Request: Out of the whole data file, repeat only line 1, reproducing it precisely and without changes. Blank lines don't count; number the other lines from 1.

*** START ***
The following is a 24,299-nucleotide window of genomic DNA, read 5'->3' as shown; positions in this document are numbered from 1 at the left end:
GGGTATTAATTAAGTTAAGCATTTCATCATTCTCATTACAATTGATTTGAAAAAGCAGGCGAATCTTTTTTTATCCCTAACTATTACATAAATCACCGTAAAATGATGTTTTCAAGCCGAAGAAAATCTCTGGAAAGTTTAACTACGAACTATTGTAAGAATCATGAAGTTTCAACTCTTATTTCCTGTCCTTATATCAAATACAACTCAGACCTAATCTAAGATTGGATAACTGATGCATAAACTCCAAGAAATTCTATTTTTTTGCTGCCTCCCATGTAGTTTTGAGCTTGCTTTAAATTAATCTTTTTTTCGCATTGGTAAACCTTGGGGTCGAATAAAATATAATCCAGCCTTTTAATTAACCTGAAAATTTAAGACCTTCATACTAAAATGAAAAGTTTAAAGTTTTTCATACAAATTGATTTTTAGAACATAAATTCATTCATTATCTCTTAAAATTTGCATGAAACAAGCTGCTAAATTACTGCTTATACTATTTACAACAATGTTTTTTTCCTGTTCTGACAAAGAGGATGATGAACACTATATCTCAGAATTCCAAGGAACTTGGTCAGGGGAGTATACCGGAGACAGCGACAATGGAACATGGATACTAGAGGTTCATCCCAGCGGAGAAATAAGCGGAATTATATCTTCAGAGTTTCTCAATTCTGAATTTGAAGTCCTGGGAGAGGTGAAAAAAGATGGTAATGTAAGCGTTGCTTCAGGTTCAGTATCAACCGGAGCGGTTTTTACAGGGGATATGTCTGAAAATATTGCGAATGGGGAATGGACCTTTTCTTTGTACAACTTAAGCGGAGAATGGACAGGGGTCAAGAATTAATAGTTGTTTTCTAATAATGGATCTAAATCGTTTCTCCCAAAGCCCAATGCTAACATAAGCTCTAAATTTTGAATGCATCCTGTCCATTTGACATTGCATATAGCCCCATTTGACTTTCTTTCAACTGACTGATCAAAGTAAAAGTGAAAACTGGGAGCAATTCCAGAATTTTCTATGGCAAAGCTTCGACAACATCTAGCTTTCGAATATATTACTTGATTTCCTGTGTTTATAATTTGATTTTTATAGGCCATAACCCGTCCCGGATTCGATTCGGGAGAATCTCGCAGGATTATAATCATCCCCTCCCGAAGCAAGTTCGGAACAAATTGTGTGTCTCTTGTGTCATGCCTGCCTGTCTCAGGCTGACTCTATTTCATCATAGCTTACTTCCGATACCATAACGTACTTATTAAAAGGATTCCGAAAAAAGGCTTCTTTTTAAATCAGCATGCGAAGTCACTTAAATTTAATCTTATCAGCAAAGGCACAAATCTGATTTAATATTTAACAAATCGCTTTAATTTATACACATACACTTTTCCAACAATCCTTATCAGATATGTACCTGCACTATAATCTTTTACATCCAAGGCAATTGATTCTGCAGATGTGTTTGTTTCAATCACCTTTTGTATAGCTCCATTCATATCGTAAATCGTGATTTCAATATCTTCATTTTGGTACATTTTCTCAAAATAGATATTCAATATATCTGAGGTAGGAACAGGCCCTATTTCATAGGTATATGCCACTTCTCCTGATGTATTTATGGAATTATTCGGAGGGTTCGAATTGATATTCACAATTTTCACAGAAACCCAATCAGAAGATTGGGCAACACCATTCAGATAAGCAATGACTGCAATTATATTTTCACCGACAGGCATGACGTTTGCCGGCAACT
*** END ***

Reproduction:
The following is a 24,299-nucleotide window of genomic DNA, read 5'->3' as shown; positions in this document are numbered from 1 at the left end: